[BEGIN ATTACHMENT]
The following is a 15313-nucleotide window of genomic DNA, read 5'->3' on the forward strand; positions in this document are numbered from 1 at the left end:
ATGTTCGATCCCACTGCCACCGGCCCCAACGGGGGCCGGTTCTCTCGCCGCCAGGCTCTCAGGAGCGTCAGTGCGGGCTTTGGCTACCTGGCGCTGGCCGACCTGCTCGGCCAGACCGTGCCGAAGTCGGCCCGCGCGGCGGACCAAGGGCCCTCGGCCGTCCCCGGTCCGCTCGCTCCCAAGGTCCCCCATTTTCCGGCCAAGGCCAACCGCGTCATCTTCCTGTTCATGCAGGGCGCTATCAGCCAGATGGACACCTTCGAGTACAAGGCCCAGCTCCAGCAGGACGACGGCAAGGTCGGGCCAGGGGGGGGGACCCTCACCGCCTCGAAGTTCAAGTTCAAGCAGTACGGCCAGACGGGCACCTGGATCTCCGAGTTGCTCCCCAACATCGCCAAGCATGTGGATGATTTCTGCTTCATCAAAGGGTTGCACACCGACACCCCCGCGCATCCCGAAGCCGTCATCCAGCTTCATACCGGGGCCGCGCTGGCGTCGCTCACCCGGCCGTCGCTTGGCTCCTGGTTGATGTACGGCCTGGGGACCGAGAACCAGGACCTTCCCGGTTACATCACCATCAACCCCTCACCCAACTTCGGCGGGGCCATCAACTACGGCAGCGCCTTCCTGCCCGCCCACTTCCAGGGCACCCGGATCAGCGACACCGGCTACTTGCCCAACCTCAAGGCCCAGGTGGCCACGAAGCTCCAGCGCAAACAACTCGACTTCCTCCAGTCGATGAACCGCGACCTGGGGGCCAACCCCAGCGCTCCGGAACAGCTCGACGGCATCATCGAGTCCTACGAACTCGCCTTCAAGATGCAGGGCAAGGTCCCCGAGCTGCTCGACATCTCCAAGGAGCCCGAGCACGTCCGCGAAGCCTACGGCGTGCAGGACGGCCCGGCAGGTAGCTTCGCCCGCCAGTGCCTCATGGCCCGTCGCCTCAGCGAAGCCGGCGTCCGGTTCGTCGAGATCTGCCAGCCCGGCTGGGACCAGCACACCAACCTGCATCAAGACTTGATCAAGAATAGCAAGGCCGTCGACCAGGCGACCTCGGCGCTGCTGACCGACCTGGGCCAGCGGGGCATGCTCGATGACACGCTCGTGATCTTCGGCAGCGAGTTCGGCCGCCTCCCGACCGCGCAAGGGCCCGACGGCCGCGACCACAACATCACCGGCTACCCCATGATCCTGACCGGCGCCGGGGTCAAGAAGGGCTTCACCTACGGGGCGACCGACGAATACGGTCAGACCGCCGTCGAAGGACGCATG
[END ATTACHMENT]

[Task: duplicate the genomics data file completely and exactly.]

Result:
The following is a 15313-nucleotide window of genomic DNA, read 5'->3' on the forward strand; positions in this document are numbered from 1 at the left end:
ATGTTCGATCCCACTGCCACCGGCCCCAACGGGGGCCGGTTCTCTCGCCGCCAGGCTCTCAGGAGCGTCAGTGCGGGCTTTGGCTACCTGGCGCTGGCCGACCTGCTCGGCCAGACCGTGCCGAAGTCGGCCCGCGCGGCGGACCAAGGGCCCTCGGCCGTCCCCGGTCCGCTCGCTCCCAAGGTCCCCCATTTTCCGGCCAAGGCCAACCGCGTCATCTTCCTGTTCATGCAGGGCGCTATCAGCCAGATGGACACCTTCGAGTACAAGGCCCAGCTCCAGCAGGACGACGGCAAGGTCGGGCCAGGGGGGGGGACCCTCACCGCCTCGAAGTTCAAGTTCAAGCAGTACGGCCAGACGGGCACCTGGATCTCCGAGTTGCTCCCCAACATCGCCAAGCATGTGGATGATTTCTGCTTCATCAAAGGGTTGCACACCGACACCCCCGCGCATCCCGAAGCCGTCATCCAGCTTCATACCGGGGCCGCGCTGGCGTCGCTCACCCGGCCGTCGCTTGGCTCCTGGTTGATGTACGGCCTGGGGACCGAGAACCAGGACCTTCCCGGTTACATCACCATCAACCCCTCACCCAACTTCGGCGGGGCCATCAACTACGGCAGCGCCTTCCTGCCCGCCCACTTCCAGGGCACCCGGATCAGCGACACCGGCTACTTGCCCAACCTCAAGGCCCAGGTGGCCACGAAGCTCCAGCGCAAACAACTCGACTTCCTCCAGTCGATGAACCGCGACCTGGGGGCCAACCCCAGCGCTCCGGAACAGCTCGACGGCATCATCGAGTCCTACGAACTCGCCTTCAAGATGCAGGGCAAGGTCCCCGAGCTGCTCGACATCTCCAAGGAGCCCGAGCACGTCCGCGAAGCCTACGGCGTGCAGGACGGCCCGGCAGGTAGCTTCGCCCGCCAGTGCCTCATGGCCCGTCGCCTCAGCGAAGCCGGCGTCCGGTTCGTCGAGATCTGCCAGCCCGGCTGGGACCAGCACACCAACCTGCATCAAGACTTGATCAAGAATAGCAAGGCCGTCGACCAGGCGACCTCGGCGCTGCTGACCGACCTGGGCCAGCGGGGCATGCTCGATGACACGCTCGTGATCTTCGGCAGCGAGTTCGGCCGCCTCCCGACCGCGCAAGGGCCCGACGGCCGCGACCACAACATCACCGGCTACCCCATGATCCTGACCGGCGCCGGGGTCAAGAAGGGCTTCACCTACGGGGCGACCGACGAATACGGTCAGACCGCCGTCGAAGGACGCATG